It is evident that the future governance of the Dublin city region will require a flexible approach, working with multiple boundaries, depending on the particular issue at stake. In other contexts (e.g. at the European level and in the case of regional governance in Germany), the principle of variable geometry is firmly established. Under this principle, individual actors (whether nation-states at EU level or local authorities at regional level) decide on a flexible, voluntary basis whether or not to actively participate in a particular project or policy proposal. The principle also crucially requires an acceptance by all parties that not all localities or regions will benefit from all projects or initiatives undertaken at the regional level. In the case of the Eastern and Midlands Region, it is possible to imagine that some policy issues and governance projects would be specific to the four Dublin local authorities. Other issues may be appropriate to the scale of the current GDA whereas others may primarily concern the Mid-East or indeed the Midlands Gateway. At the scale of the Eastern and Midlands Region, individual projects may take the form of strategic, urban-rural partnerships which seek to identify and build on potential synergies between urban and rural areas. A ‘shared services’ approach is one way in which the limited resources of local authorities might be combined to deliver joint projects of common interest. Through the operation of this principle, it would be feasible to incorporate such a differentiated approach within the framework of the wider Eastern and Midlands regional governance structure. This approach could also provide the basis for an integrated governance model based on horizontal and diagonal relations with a wider range of governance actors, including for example city/county development boards, enterprise boards, chambers of commerce or LEADER groups. The active inclusion of central government departments and agencies, however, may require legislative provisions stipulating a responsibility to cooperate. Such a governance model based on a strategically selective and competitive approach to regional development may be one way to introduce new dynamic regional governance in Ireland without requiring large-scale investment from central government.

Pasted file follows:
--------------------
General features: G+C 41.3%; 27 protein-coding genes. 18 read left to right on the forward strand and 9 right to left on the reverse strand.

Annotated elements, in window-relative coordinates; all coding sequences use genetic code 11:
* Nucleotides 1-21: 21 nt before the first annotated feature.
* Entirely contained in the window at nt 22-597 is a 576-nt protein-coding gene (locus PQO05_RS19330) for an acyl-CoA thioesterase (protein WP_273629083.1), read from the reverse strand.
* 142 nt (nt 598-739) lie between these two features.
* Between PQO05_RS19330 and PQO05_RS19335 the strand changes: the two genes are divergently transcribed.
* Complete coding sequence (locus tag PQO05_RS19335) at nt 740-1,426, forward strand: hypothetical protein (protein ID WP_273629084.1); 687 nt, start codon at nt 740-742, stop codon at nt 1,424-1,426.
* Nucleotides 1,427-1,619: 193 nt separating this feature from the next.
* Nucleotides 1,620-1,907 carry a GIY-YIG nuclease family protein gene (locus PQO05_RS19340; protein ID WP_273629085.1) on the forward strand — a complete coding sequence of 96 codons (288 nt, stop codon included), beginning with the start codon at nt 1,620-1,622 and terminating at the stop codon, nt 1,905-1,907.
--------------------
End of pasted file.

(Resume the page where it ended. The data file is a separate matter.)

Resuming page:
The future of regional governance for the Dublin city-region and its wider urban–rural hinterland will require a flexible approach to working with multiple spaces and boundaries, recognising the heterogeneous nature of the Eastern and Midlands Region. Such an approach can help to replace existing polarised perspectives on the relationship between Dublin and its hinterland with constructive partnerships that draw on the specific place qualities and resources of each sub-region. The form of governance adopted for the Eastern and Midlands Region, however, will depend on the specifics of the legislative framework within which the regional assemblies will operate and the future decisions regarding local government reform, including the question of a directly elected regional mayor.
*This paper is based on the following article due to be published shortly in Administration
Walsh, C. & Brendan, W. (2013) Metropolitan–hinterland relations in the Dublin city-region: Lessons from Germany, Administration, Institute of Public Administration.